Accordingly, during operation of the system 10 the incident power sensed at the power sensor 50b as input to the measurement section 14 may be monitored and the transmitted power as determined by the power sensor 50a may also be monitored. The difference between the readings of these power sensors is then measured to determine the power loss at a particular operating frequency of the oscillator circuit 30. By determining the microwave radiation power loss, a characteristic of the material being analyzed may be noted, such as, in a water-oil mixture, the condition wherein a water-in-oil or oil-in-water emulsion is present. For example, at an operating frequency of Fa if the power loss corresponds to the loss indicated by the curve 88 at point 89, it is indicated that an oil-in-water mixture exists. Accordingly, for the same frequency, viewing the diagram of frequency Fa versus percentage water, it is indicated that approximately 30% water is present. On the other hand, for an operating frequency Fa, if the power loss corresponds to that indicated by the curve 80 at point 81, it is known that a much higher percentage of water is present in a so-called water-in-oil mixture and corresponding to the percentage of water indicated by the point 71 on line 70, for operating frequency Fa .
Referring now to FIG. 3, there is illustrated an alternate embodiment of a measurement apparatus in accordance with the present invention and generally designated by the numeral 100. The apparatus 100 also includes a measurement section 102 formed by an outer conductor and conduit 16, a center conductor 104 and an outer sheath 27 for the center conductor. The apparatus 100 includes an end part 24 connected to the conduit 16 together with the conduit tee sections 18 and flanges 20 as provided for the apparatus measurement section 14.
The apparatus 100 differs from the apparatus 10 primarily in regard to the end of the measurement section opposite the end part 24. As illustrated, the center conductor 104 terminates in a plug member 110 having an integral flange portion 112 which is suitably secured to the tee section 18 such as by welding or other conventional means. The end plug 110 is of a highly conductive type material to form a short circuit between the center conductor 104 and the conduit 16.
The oscillator circuit 30 is suitably connected to directional couplers 48a and 48b which are arranged to measure the incident power transmitted to the measurement section 102 and the reflected power returned from the measurement section 102. A power splitter 49 is connected in circuit with the coupler 48a and a power sensor 50a is adapted to measure the incident power transmitted to the measurement section 102. In like manner, a power sensor 50b is operably coupled to the directional coupler 48b to measure the reflected power. The change in operating frequency of the oscillator circuit 30 is sensed by the circuit which includes the amplifier 56, frequency counter 58, microprocessor 60 and display device 62.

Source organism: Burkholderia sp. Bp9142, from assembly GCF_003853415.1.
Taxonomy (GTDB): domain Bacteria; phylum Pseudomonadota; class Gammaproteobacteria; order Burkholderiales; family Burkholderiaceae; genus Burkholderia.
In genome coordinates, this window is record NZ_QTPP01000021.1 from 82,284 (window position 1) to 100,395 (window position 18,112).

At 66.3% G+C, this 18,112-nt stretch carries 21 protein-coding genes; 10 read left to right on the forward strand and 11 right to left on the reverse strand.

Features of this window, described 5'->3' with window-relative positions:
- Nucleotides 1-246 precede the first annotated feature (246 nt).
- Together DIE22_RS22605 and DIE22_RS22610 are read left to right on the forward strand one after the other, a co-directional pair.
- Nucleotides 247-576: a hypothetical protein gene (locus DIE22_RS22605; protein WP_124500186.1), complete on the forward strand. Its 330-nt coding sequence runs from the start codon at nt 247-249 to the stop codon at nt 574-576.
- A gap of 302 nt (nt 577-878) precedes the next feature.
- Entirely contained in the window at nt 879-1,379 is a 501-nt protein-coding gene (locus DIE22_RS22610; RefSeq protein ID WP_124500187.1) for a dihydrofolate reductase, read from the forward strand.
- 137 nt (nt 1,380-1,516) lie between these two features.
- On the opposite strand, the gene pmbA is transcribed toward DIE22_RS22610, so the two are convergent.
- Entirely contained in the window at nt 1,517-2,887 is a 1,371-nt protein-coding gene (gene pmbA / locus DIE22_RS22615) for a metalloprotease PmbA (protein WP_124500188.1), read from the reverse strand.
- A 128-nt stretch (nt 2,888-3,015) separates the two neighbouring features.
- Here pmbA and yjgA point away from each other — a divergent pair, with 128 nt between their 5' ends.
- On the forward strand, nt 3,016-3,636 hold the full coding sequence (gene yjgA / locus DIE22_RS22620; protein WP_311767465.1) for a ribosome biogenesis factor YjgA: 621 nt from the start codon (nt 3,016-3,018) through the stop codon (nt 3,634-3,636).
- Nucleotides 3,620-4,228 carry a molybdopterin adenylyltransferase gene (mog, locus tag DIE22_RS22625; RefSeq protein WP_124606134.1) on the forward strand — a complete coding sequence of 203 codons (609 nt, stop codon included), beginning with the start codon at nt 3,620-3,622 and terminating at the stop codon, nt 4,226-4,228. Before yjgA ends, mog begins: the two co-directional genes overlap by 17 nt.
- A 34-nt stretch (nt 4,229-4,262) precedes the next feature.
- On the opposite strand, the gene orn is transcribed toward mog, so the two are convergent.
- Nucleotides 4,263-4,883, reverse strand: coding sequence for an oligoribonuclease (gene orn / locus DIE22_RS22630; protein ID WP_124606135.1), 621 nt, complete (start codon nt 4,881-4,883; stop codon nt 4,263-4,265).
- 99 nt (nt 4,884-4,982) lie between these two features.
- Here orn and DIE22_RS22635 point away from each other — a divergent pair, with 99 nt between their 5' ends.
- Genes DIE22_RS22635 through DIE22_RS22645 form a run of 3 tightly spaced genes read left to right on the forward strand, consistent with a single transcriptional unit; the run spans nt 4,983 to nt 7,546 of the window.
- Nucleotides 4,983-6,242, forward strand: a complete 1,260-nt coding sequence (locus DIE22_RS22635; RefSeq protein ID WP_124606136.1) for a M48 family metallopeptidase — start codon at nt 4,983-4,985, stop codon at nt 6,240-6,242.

The operation of the apparatus 10 and the apparatus 100 are essentially the same. By sweeping the oscillator operating frequency of the circuit 30 across a frequency range suitable for the particular material being measured, including the maximum range of component composition, a change in the operating frequency for a particular tuned frequency may be compared with the output of the oscillator 54 and a differential, relatively low frequency signal may be output from the mixer 52 to the frequency counter 58. The frequency counted by the counter 58 may be compared with frequency data stored in the microprocessor 60 and corresponding to a range of percentages of one medium in another such as water in oil and oil in water. Concomitant with the change in operating frequency the power loss characteristic of the measurement sections 14 and 102 may be measured by comparing the power at the power sensors 50a and 50b for a particular operating frequency and by referring to the diagram of frequency versus mixture content and frequency versus power loss to determine whether, in the case of a water-oil mixture, a water-in-oil condition exists or an oil-in-water condition exists and wherein the percentage of one in the other may be determined. The diagrams of FIG. 2 may, of course, be presented in a digital data base accessible by a suitable computer.
Although preferred embodiments of the present invention have been described in detail herein, those skilled in the art will recognize that various substitutions and modifications may be made to the method and apparatus described without departing from the scope an spirit of the invention as recited in the appended claims.
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|U.S. Classification||324/639, 333/243, 324/640|
|International Classification||G01N22/04, G01N33/28, G01N22/00|
|Cooperative Classification||G01N33/2823, G01N22/04, G01N22/00|
|European Classification||G01N33/28E, G01N22/00, G01N22/04|
|Jul 28, 1989||AS||Assignment|
Owner name: ATLANTIC RICHFIELD COMPANY, CALIFORNIA
Free format text: ASSIGNMENT OF ASSIGNORS INTEREST.;ASSIGNORS:SCOTT, BENTLEY N.;YANG, Y. SAM;REEL/FRAME:005134/0919
Effective date: 19890706
|Apr 25, 1994||FPAY||Fee payment|
Year of fee payment: 4
|Apr 6, 1998||FPAY||Fee payment|
Year of fee payment: 8
|Jul 26, 2002||FPAY||Fee payment|
Year of fee payment: 12